The trend has become clear: there is a growing number of books sold in our country. This emerged from the latest report that AIE (Italian Publishers Association) report in October at the Frankfurt Book Fair. In terms of reading, Italy is rising from the lowest-ranking country to the leading country in Europe.
Reading: from pastime to cultural industry
Impressive data: Turnover of three billion. Publishing thus solidifies itself as the Italy’s leading cultural industry, together with pay TV, and becomes the third largest European publishing industry behind only Germany (9.3 billion) and the United Kingdom (7.5 billion).
The substantial stability of the market (€3,056 million, +0.1% compared to 2019) is the result of the positive performance of the “miscellaneous” section (novels and essays sold in physical and online bookshops and in large-scale retail outlets), which recorded a 0.3% increase in sales at the end of the year.
Schoolbooks, however, fell by 3.5% (742 million). A hefty boost for digital: ebooks, audiobooks and databases climbed 10.9% to €430.2 million. The report also notes that 73,675 new publications were printed during the year, down 5.9%. At the same time, however, e-books grew by 7.2% to 52,273.
Reading through the pandemic
These figures appear in the report Dall’emergenza a un piano per la ripartenza. Libro bianco sulla lettura e i consumi culturali in Italia (2020-2021) (From Emergency to Recovery Plan. White Paper on reading and cultural consumption in Italy [2020-2021]), edited by the Centro per il libro e la lettura (Centre for Books and Reading) in collaboration with the Ufficio Studi dell’Associazione Italiana Editori (Italian Publishers Association Studies Office) and the Istituto Poligrafico e Zecca dello Stato (State Mint and Polygraphic Institute).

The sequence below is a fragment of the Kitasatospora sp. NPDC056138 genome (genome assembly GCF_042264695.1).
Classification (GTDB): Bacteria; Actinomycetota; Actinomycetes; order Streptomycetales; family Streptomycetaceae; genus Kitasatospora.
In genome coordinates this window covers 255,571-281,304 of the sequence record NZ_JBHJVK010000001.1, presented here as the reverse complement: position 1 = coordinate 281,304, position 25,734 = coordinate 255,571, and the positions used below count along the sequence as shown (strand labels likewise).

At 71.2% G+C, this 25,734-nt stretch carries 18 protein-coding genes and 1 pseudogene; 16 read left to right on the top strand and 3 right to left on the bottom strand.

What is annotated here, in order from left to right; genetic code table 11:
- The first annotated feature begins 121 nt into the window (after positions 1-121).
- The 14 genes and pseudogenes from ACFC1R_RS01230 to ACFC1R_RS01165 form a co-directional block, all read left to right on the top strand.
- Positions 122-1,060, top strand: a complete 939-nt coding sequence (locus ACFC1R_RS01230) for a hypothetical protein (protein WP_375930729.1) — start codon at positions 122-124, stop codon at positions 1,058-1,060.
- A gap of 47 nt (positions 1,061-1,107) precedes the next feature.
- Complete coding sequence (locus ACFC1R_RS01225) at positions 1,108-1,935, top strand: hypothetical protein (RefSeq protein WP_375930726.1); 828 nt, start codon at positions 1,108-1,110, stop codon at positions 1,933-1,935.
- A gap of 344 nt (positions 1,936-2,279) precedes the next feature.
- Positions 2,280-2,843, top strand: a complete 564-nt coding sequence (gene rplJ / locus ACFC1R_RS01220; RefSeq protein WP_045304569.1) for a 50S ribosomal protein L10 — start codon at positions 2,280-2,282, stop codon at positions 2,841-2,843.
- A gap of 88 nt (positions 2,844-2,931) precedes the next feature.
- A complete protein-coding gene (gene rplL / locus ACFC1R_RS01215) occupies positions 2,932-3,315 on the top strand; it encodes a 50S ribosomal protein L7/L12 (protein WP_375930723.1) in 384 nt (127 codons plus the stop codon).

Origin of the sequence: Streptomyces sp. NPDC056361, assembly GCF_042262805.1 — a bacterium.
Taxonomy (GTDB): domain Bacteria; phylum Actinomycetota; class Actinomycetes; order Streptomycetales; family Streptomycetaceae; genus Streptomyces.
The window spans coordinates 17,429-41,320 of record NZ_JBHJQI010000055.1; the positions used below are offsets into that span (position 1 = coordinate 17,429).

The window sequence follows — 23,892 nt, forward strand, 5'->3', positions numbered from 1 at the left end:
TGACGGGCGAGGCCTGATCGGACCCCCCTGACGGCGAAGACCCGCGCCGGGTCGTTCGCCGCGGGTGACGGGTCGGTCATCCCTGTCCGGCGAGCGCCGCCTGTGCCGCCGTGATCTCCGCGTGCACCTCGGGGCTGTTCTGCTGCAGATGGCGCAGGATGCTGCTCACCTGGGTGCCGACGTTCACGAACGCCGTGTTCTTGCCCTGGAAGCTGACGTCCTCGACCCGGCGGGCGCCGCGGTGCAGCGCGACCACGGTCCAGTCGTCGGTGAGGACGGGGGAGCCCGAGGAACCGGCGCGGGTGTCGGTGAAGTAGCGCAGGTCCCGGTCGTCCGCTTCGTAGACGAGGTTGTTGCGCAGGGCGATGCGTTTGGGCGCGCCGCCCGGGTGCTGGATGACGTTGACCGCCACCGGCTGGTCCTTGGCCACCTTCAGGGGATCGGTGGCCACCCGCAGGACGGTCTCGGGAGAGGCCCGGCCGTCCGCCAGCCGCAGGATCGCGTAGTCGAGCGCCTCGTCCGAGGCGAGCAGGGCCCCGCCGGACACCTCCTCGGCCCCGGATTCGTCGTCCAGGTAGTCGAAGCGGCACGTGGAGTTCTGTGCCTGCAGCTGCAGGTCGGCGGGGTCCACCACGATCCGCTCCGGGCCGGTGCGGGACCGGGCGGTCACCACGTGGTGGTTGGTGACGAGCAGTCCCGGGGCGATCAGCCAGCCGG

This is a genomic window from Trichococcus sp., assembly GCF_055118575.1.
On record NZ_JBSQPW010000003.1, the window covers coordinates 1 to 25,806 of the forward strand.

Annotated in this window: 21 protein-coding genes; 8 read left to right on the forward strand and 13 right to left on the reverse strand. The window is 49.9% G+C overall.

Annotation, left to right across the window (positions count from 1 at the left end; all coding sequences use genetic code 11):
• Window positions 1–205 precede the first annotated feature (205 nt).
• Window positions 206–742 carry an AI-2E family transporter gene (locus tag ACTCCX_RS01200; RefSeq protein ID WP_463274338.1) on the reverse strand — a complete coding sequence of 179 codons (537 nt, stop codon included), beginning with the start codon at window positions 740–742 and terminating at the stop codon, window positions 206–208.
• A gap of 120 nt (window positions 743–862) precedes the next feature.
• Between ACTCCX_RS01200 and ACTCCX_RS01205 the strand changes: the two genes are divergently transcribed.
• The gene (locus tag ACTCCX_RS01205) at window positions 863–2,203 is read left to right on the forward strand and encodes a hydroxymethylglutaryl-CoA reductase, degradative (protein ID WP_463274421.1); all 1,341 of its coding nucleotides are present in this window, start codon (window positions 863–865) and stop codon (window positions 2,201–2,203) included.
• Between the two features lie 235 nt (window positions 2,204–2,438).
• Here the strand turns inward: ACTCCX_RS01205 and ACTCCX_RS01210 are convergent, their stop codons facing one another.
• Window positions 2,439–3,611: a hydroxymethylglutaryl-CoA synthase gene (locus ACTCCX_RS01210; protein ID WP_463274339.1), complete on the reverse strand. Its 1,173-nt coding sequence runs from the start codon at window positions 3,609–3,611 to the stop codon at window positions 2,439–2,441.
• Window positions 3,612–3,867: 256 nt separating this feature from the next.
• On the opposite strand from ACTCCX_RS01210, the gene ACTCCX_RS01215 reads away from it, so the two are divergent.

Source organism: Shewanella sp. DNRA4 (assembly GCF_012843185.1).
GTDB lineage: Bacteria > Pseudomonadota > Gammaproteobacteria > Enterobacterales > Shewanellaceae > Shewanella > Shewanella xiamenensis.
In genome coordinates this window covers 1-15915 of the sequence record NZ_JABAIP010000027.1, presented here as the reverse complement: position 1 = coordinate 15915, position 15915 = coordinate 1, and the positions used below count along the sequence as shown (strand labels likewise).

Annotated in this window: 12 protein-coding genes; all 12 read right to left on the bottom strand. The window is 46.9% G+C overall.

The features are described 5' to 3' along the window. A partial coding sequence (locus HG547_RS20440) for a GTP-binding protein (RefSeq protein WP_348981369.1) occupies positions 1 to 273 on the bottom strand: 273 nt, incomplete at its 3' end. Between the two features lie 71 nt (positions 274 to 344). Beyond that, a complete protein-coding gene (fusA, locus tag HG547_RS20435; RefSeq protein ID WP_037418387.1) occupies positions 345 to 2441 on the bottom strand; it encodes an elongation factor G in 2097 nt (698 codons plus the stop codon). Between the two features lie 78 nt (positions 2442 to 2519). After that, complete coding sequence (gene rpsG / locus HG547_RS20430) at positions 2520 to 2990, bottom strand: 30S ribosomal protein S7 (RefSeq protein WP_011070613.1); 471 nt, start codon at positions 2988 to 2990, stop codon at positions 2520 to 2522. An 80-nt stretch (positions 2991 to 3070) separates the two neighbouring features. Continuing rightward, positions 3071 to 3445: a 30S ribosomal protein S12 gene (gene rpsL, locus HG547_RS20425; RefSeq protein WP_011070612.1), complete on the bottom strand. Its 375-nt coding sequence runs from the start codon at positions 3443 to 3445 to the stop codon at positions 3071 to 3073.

The figures, however, are also affected by the ‘submerged’ phenomenon, i.e. the revenue lost due to digital and physical piracy. A ‘conservative’ estimate by IPSOS puts loss value revenue at €528 million in 2019 (research on 2020 is still ongoing) and roughly 36 million copies, including printed books, ebooks and audiobook downloads. Sixty-one percent of these revenue losses were in the miscellaneous sector, twenty percent in the university sector and nineteen percent in the professional sector.
Fewer new features, but more digital
If we focus our attention on the miscellaneous, we see that 2020 has left Italian publishers with two main trends, net of a demand that remains very strong and, indeed, is increasing. The first is digital growth.
This growth mirrors a shift in the balance between sales channels, with online shelves rising from 33.2% of the market to 46.2% in two years (from 2019 to 2021). A boom in online bookshops has also led to a wider range of available titles: The catalogue is growing and is increasingly valued, with fewer best sellers. And this is the second marked trend in the new scenario.
Fewer novelties in print, more digital books, an increasingly expanding catalogue: While Italian book production in 2020 has radically changed in response to the exceptional nature of the first year of the pandemic, the trends we had already seen at play in previous years are nevertheless accelerating.
More books for less money
Another consolidating trend is the drop in the cover price. The average price of books calculated at production (not weighted on print run) was €19.813 in 2020 (-0.6% versus 2019) and even €1.79 lower than in 2010.
The growth of online publishing, on the other hand, is enhancing this long tail, one that keeps 1.26 million titles commercially alive, i.e. available, up 4.5% and not including self-published titles. There were 716 thousand titles in 2010. The ebook tally is now at 500 thousand, a far cry from the 17 thousand in 2010.
Admittedly, fewer books have been published in the last couple of years than in previous years, but the supply is always greater because fewer books are going out of print. New titles accounted for over 65% of production throughout the 1910s, with peaks as high as 70% in some years. The figure for this concept in 2019, the most recent year available, dropped to 61.4% in favour of reprints and new editions, i.e. promoting a recast of ‘catalogue’ publications. This catalogue has grown by 45.9% over the last four years (+29.8% for new products).